ports are 22 (SFTP) 80 and 443, respectively.
Bandwidth Using System Center Virtual Machine Manager to create and manage virtual
machines can involve moving multi-gigabyte files across the network—for example, when performing P2V migrations or migrating a virtual machine from one host to another or deploying a new VM from a template.
As a best practice, connect all the computers in a System Center Virtual Machine Manager configuration with at least a 100-MB full duplex Ethernet connection. When using a Gigabit Ethernet connection, more powerful processors than those that are recommended will further improve performance.
When extending System Center Virtual Machine Manager beyond the data center, such as in remote or branch office scenarios:
Consider adding System Center Virtual Machine Manager library servers to remote locations where there will be a need to provision virtual machines or templates or access ISO images.
Avoid performing file transfers across small or unreliable WAN links.
Network Traffic System Center Virtual Machine Manager performs periodic refreshes of the
library, hosts, and virtual machines. In very large virtual environments, the amount of traffic can become significant.
If using a Fiber Channel or Internet Small Computer System Interface (iSCSI) SAN, the network impact can be reduced by doing SAN transfers in lieu of network transfers. When a SAN transfer is performed, the LUN that contains the virtual machine is remapped from the source to the destination computer (instead of a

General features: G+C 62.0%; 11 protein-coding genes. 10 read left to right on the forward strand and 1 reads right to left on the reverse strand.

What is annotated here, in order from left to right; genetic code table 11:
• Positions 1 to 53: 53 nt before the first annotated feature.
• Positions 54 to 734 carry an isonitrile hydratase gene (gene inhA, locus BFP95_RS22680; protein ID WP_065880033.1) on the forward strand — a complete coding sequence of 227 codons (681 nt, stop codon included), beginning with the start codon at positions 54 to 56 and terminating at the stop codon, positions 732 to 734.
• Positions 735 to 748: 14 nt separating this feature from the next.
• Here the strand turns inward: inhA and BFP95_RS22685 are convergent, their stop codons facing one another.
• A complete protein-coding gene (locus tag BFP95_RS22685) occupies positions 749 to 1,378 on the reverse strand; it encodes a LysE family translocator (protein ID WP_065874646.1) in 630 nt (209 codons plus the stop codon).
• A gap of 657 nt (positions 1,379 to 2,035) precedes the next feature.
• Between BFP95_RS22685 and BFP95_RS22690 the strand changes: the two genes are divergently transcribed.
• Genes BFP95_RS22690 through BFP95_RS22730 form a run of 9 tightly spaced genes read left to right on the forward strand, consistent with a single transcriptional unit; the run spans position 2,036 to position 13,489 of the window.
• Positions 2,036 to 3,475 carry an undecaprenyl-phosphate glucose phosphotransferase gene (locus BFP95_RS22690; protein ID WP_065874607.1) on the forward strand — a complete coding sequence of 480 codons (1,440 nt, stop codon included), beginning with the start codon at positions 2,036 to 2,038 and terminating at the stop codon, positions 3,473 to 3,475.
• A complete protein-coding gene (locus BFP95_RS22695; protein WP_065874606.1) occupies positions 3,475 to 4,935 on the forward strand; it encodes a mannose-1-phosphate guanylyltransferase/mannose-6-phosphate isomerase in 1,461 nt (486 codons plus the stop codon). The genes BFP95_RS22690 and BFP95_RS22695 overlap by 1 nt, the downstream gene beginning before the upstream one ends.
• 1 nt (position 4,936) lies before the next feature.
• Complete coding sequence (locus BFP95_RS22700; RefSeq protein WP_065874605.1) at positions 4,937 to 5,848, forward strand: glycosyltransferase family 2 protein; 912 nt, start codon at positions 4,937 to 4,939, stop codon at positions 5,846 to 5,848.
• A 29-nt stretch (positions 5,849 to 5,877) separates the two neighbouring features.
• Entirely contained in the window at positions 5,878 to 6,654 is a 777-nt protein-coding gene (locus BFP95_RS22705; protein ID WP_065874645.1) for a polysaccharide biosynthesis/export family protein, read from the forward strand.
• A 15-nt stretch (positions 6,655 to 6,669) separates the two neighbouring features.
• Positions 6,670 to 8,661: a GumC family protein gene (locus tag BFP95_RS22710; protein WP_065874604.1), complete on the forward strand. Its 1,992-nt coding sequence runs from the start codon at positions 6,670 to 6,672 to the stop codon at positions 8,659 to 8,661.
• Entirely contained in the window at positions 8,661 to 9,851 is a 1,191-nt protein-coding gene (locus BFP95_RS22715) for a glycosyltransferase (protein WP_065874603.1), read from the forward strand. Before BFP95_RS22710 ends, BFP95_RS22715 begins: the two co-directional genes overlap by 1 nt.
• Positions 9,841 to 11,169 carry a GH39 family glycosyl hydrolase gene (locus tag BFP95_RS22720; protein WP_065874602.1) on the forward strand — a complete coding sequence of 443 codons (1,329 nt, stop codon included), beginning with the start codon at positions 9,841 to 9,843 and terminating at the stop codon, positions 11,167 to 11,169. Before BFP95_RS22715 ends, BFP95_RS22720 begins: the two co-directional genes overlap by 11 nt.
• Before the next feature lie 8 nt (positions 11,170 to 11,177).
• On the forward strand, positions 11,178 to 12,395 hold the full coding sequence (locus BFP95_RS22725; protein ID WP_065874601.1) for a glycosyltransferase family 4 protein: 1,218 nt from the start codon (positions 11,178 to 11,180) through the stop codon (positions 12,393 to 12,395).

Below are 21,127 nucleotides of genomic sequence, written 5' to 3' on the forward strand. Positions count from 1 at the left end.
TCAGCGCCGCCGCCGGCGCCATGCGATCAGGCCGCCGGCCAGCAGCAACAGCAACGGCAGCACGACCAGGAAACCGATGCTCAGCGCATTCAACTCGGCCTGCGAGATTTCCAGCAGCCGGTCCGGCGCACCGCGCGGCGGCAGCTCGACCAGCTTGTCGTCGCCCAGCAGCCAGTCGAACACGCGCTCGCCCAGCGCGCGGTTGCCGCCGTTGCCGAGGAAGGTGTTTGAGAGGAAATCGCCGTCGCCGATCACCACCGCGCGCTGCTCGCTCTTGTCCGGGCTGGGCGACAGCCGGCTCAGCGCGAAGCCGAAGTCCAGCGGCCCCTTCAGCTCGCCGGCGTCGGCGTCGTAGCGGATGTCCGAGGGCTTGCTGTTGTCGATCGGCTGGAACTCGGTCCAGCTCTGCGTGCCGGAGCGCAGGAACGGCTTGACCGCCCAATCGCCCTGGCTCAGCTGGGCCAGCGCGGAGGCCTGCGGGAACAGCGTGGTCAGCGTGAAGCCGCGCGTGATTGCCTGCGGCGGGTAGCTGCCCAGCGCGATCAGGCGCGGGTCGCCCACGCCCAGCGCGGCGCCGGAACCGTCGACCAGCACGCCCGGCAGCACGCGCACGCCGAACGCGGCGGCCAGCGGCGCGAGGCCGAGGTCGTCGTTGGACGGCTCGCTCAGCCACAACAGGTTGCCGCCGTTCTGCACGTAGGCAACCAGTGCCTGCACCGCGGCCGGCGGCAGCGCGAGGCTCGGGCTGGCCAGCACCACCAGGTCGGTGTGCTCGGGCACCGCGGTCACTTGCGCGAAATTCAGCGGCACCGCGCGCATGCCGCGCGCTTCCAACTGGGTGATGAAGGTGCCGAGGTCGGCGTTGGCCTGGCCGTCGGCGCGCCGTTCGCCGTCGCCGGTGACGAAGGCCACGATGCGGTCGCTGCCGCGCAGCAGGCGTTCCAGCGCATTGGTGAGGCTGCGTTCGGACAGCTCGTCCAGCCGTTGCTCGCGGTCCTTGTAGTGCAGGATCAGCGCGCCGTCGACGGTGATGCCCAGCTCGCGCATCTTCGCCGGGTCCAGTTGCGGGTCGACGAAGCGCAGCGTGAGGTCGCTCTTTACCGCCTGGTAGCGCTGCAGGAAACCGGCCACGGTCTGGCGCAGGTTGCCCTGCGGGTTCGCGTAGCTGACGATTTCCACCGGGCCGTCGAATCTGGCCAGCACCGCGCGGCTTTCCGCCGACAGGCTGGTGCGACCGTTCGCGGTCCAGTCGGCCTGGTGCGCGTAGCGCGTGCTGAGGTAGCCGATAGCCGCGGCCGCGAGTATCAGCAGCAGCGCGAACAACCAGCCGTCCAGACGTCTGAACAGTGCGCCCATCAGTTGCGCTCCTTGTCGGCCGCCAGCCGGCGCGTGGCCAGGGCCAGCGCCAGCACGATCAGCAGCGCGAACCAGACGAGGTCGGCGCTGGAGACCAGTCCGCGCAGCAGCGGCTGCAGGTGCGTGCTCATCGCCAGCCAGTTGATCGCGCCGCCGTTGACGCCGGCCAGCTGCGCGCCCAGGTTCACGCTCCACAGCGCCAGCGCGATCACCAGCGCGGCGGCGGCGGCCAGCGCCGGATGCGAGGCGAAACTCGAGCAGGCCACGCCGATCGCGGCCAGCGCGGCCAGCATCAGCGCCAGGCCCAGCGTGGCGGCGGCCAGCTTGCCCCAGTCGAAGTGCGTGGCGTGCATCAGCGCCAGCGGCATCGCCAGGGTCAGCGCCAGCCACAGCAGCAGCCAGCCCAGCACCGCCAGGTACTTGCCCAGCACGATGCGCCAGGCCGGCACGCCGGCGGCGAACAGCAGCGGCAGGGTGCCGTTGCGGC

network file transfer being performed). Because of this, SAN transfers are much faster and are independent of the size of the files being transferred. When using iSCSI, consider the network traffic that will be incurred by using iSCSI connections with System Center Virtual Machine Manager.
System Center Virtual Machine Manager supports all forms of direct-attached storage (DAS) as well as Fiber Channel and iSCSI SANs. System Center Virtual
Machine Manager also supports N_Port ID Virtualization (NPIV) on a Fiber Channel SAN. NPIV makes use of the host bus adapter (HBA) technology that creates virtual HBA ports on hosts by abstracting the underlying physical port. This enables a single HBA port to function as multiple logical ports, each with its own identity. Each virtual machine can then attach to its own virtual HBA port